5. Is the aggregation imposed by minimal farming conditions likely to be compatible with the natural behaviour of the species? Is there potential to allow for it under farming conditions? How certain are these findings?

L
Likelihood
M
Potential
M
Certainty

LARVAE: WILD: occur naturally in large numbers [1] [2] [3] [4]. FARM: 50,000-100,000 IND/m2 in small tanks, 10,000-30,000 in large tanks [25].

POST-LARVAEWILDno data found yet. FARM​: 20-200 IND/m2 [26].

JUVENILES: WILD: 0.001-4.9 IND/m2 depending on time of year [27] [28] [10]. FARM: extensive rearing: 1 IND/m[7]; semi-intensive: 3-10 IND/m[7]; intensive: 10-40 IND/m[7]; ultra-intensive: 100-500 IND/m2 [7].

SPAWNERS: WILDno data found yetFARM: maturation tanks: 4-5 IND/m2 [8]; spawning tanks: 2-3 IND/m2 [25].


6. Is the species likely to be non-aggressive and non-territorial? Is there potential for improvement? How certain are these findings?

?
Likelihood
M
Potential
L
Certainty

LARVAE: WILD: no data found yetFARM: may incur carapace damage from contact with rostrum [29].

POST-LARVAEWILD and FARM: no data found yet.

JUVENILES: WILDno data found yetFARM: no aggression found in competition for food [30] [31] [32].

SPAWNERS: WILDno data found yetFARM: no aggression found in competition for food or mates [17] [31] [32].


7. Are minimal farming conditions likely to match the natural substrate and shelter needs of the species? Is there potential for improvement? How certain are these findings?

L
Likelihood
H
Potential
H
Certainty

LARVAEWILDPELAGIC [1] [2] [3] [4]FARM: for details of holding systems  crit. 1 and 2.

POST-LARVAE: benthic [15], benefit from natural nutrients in the substrate [33] [34]FARM: transferred to JUVENILES ponds [6].

JUVENILES: WILD: bottom grazers [10] [17], burrowing occasionally [9]FARM: reared mostly in earthen ponds except in ultra-intensive methods [5].

SPAWNERS: WILD: do not need specific substrate to mate or spawn [19] [20], but depend on substrate for grazing [17] and burrowing [9] [35]FARM: maturation tanks may have sand substrate [25], spawning tanks have no reports of substrate [25] [36].


8. Are minimal farming conditions (handling, confinement etc.) likely not to stress the individuals of the species? Is there potential for improvement? How certain are these findings?

L
Likelihood
M
Potential
M
Certainty

LARVAE: no data found yet.

POST-LARVAE: no data found yet.

JUVENILES: stressed by repeated handling [37].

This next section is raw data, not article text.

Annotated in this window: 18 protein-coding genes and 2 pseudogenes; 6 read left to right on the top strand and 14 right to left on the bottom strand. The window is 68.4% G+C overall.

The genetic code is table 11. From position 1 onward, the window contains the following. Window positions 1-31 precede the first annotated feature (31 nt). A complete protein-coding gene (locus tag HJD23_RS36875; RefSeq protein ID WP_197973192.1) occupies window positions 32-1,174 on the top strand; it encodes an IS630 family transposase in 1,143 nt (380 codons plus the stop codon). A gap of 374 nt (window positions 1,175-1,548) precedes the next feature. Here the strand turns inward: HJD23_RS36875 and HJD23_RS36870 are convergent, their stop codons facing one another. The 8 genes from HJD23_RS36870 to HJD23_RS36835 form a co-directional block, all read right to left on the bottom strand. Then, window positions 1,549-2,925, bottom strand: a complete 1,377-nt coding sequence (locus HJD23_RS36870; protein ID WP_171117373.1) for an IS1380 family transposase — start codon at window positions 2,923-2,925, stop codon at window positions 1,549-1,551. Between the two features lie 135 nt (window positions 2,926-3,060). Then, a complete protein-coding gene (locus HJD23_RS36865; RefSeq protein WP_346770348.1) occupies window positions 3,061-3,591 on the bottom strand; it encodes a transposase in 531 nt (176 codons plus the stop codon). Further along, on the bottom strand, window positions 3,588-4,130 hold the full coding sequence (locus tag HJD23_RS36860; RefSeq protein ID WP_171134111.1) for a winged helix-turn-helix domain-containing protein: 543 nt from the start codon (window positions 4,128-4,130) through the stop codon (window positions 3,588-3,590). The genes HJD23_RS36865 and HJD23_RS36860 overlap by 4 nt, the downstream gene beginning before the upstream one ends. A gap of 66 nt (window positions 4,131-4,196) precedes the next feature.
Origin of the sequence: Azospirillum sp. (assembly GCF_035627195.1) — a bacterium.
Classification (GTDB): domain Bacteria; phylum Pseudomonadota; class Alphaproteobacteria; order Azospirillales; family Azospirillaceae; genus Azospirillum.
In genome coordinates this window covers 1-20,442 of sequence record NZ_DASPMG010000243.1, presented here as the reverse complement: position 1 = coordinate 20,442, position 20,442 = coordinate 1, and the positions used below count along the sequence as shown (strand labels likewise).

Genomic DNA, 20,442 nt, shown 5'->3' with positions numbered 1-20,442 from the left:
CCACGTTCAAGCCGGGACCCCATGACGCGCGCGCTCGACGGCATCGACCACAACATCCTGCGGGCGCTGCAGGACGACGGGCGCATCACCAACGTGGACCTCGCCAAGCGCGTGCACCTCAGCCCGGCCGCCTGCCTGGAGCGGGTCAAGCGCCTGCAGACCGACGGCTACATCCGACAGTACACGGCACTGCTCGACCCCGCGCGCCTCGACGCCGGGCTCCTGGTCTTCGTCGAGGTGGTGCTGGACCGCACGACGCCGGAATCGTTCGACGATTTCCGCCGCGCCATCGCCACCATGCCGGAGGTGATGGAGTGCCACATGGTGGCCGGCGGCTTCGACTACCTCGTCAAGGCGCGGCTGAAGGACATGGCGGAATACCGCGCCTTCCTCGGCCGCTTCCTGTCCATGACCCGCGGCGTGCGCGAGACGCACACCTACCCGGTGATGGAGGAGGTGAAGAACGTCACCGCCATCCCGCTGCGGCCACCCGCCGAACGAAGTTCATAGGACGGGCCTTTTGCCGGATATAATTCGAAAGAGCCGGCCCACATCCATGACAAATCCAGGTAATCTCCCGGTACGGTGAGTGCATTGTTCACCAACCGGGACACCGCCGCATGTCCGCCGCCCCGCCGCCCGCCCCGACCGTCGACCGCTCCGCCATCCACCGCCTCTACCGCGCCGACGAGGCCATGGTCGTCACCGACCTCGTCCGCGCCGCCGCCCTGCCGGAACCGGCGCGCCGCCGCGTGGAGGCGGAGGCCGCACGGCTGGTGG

SPAWNERS: stressed by eyestalk ablation and serotonin injection [38] [39] [40] if not treated with anaesthetic beforehand and coagulating agent afterwards [38].


9. Are malformations of this species likely to be rare under farming conditions? Is there potential for improvement? How certain are these findings?

?
Likelihood
?
Potential
L
Certainty

LARVAEno data found yet.

POST-LARVAEno data found yet.

JUVENILES: no deformities found in intense farming [41]. Further research needed on frequency of malformations under other culture conditions.


10. Is a humane slaughter protocol likely to be applied under minimal farming conditions? Is there potential for improvement? How certain are these findings?

L
Likelihood
M
Potential
M
Certainty

Common slaughter method: no data found yet. Electrical stunning established as a humane stunning method in crabs and lobsters (110 volt, 2-5 amp electrical charge for 10 s) [42] [43] [44]. Further research needed to determine whether this applies to L. vannamei as well.


Side note: Domestication

DOMESTICATION LEVEL 4 [45], level 5 being fully domesticated.


Side note: Feeding without components of forage fishery

All age classes: WILD: omnivorous [17] [32]FARM: fish meal and fish oil may be mostly* replaced by plant-based feed [47] [48] [49] [50].

* partly = <51% – mostly = 51-99% – completely = 100%


Glossary

AMPHIDROMOUS = migrating between fresh water and sea independent of spawning
DOMESTICATION LEVEL 4 = entire life cycle closed in captivity without wild inputs [46]
EURYHALINE = tolerant of a wide range of salinities
FARM = setting in farm environment
IND = individuals
JUVENILES = fully developed but immature individuals, for details Findings 10.1 Ontogenetic development
LAB = setting in laboratory environment
LARVAE = hatching to mouth opening, for details Findings 10.1 Ontogenetic development
PELAGIC = living independent of bottom and shore of a body of water
POST-LARVAE = fully developed individuals, beginning of external sex differentiation; for details Findings 10.1 Ontogenetic development
SPAWNERS = adults that are kept as broodstock
WILD = setting in the wild